'Harry Potter and the Cursed Child Parts One and Two': What the Critics Are Saying

Harry Potter and the Cursed Child

Early reviews of the play that features a grown-up version of the boy wizard are all positive.

Harry Potter and the Cursed Child Parts One and Two, the new play billed as the "The Eighth Story. Nineteen Years" in the series about the boy wizard (now grown up) opens in London on July 30, where each part is shown in a separate seating. It has been in previews for a month and the reviews are finally out for the much anticipated theatrical production that is sold out until next May. The early word is extremely positive, praising the story, the staging and the costumes. 

Secrecy has been tight on the play based on an original story by Potter creator J.K. Rowling, Jack Thorne and John Tiffany and written by Thorne. Starring in the play are Jamie Parker, Noma Dumezweni and Paul Thornley, who play Harry, Hermione and Ron, respectively. (The casting of Dumezweni, who is black, generated a lot of online discussion from fans who assumed the character could only be white.) 

The official synopsis gives little away: "While Harry grapples with a past that refuses to stay where it belongs, his youngest son Albus must struggle with the weight of a family legacy he never wanted. As past and present fuse ominously, both father and son learn the uncomfortable truth: sometimes, darkness comes from unexpected places."

Writing for THR, Leslie Felperin praised the staging, noting "it turns out that the medium of theater is a better fit for the material than film." She concluded that "he result is an entrancing theatrical event that generously serves fans and newcomers alike."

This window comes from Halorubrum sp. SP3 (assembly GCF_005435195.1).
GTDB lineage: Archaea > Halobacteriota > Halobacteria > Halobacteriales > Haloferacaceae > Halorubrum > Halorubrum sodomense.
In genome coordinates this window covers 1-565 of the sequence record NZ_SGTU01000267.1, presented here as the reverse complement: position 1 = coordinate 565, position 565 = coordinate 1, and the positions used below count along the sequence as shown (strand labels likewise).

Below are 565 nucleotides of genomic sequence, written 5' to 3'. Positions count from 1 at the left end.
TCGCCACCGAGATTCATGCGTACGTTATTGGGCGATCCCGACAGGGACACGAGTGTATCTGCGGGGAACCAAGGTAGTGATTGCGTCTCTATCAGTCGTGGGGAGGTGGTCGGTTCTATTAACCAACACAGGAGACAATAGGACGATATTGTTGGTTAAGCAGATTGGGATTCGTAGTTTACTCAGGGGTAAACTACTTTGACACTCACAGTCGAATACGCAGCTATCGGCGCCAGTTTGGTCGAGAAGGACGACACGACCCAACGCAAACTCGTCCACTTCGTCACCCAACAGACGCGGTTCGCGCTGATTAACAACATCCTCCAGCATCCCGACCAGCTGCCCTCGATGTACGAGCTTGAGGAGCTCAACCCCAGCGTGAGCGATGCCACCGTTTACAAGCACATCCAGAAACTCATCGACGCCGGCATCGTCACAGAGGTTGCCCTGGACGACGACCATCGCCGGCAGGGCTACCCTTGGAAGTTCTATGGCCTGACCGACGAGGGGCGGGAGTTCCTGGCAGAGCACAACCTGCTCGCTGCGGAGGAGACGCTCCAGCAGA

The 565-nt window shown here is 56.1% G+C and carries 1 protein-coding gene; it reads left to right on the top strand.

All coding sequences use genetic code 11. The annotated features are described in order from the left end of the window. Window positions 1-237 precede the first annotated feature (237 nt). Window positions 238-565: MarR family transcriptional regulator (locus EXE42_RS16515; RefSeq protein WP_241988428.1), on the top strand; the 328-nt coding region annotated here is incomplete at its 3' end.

Many critics went out of their way to avoid spoilers, including The New York Times’ Ben Brantley, who wishes for “a wizard’s spell that would allow [him] to tell you everything, and then erase it completely from your memory.”

What they do reveal are positive notes from the complex plot, effects and well cast actors. “It’s plot is built on a fantasy that most of us indulge from early childhood: What if we could rewrite our own histories?” Brantley writes. A premise that he says is “well-suited to the purposes of The Cursed Child," which he concludes "turns everyone in the audience into a sorcerer’s apprentice" by the end. 

The Guardian’s Michael Billington, who wrote that he relied on the expertise of his 11-year-old grandson to explain parts of the plot, which also “rely heavily on knowledge of the fourth book,” (Harry Potter and the Goblet of Fire) praised not only the performances, but also the stage itself. “If I’m honest, I got as much pleasure from the staging as from the convoluted story,” Billington wrote. “[John] Tiffany and his designer, Christine Jones, have created magic out of the simplest ingredients.” It was also Billington’s grandson who said: “If you’ve read the books, you’ll get more out of the play.”

With all of the gleaming reviews, Entertainment Weekly still made sure to point out that this preview version still has some room for improvement, speaking on the “overstuffed” Part One section, with “some lengthy exchanges and a couple unnecessary scenes that could be cut altogether,” James Hibberd wrote. He also noted that the lengthy conversation and “abundance of exposition” is classic to Rowling’s style, and what makes the play a more “loyal adaptation of Rowling’s writing than the films,” a view echoed by fellow critics.

The Los Angeles Times also wrote that flaws, if it has any, are that the show “is a lot, if you don’t care for wizardry.” But even with the complicated plot, with certain opportunities that arise “suddenly and conveniently,” according to Chris Jones, the events “play out in ways mysterious and mystical.” “At a certain point, you come to see that the audience feels so secure in the authenticity of their experience, they’ll go anywhere and believe most anything,” Jones wrote.

Time’s Theo Bosanquet also briefly touched on the shroud of secrecy surrounding the opening of Cursed Child, and how many assumed it was to cover up “negative word of mouth.” Bosanquet discredits these claims in his review, writing “the truth is that they have succeeded on both fronts. This enchantment will turn even the most doubting Muggles into true believers."